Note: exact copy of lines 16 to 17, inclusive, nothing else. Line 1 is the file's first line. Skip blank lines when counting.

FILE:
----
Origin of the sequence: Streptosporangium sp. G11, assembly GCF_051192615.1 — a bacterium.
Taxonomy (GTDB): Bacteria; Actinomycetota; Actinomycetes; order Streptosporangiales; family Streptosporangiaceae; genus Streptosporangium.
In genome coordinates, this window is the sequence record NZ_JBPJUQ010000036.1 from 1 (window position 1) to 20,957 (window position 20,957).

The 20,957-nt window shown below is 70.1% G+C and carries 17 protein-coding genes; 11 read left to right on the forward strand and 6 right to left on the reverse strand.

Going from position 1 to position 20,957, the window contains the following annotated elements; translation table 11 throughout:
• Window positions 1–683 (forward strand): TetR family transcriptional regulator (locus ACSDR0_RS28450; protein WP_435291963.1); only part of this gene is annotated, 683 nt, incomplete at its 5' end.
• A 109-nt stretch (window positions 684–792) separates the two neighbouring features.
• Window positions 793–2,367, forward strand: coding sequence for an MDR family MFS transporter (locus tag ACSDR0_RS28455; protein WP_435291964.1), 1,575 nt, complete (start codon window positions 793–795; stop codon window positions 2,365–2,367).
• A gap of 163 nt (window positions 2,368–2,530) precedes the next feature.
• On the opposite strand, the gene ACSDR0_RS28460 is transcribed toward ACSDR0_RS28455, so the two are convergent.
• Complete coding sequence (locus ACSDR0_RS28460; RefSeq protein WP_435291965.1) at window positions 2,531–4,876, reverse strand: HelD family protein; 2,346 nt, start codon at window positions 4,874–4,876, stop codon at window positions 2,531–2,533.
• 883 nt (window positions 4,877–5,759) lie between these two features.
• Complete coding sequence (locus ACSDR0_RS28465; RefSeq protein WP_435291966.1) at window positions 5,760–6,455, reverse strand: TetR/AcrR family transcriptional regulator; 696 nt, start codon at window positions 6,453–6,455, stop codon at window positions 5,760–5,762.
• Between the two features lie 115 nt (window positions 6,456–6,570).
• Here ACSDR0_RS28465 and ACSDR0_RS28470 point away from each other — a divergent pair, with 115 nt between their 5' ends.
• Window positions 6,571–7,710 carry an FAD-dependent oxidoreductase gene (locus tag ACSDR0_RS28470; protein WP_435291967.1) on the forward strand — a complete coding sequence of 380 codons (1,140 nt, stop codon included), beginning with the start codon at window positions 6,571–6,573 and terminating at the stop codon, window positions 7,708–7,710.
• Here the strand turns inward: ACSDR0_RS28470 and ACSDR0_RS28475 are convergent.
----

• Window positions 6,571–7,710 carry an FAD-dependent oxidoreductase gene (locus tag ACSDR0_RS28470; protein WP_435291967.1) on the forward strand — a complete coding sequence of 380 codons (1,140 nt, stop codon included), beginning with the start codon at window positions 6,571–6,573 and terminating at the stop codon, window positions 7,708–7,710.
• Here the strand turns inward: ACSDR0_RS28470 and ACSDR0_RS28475 are convergent.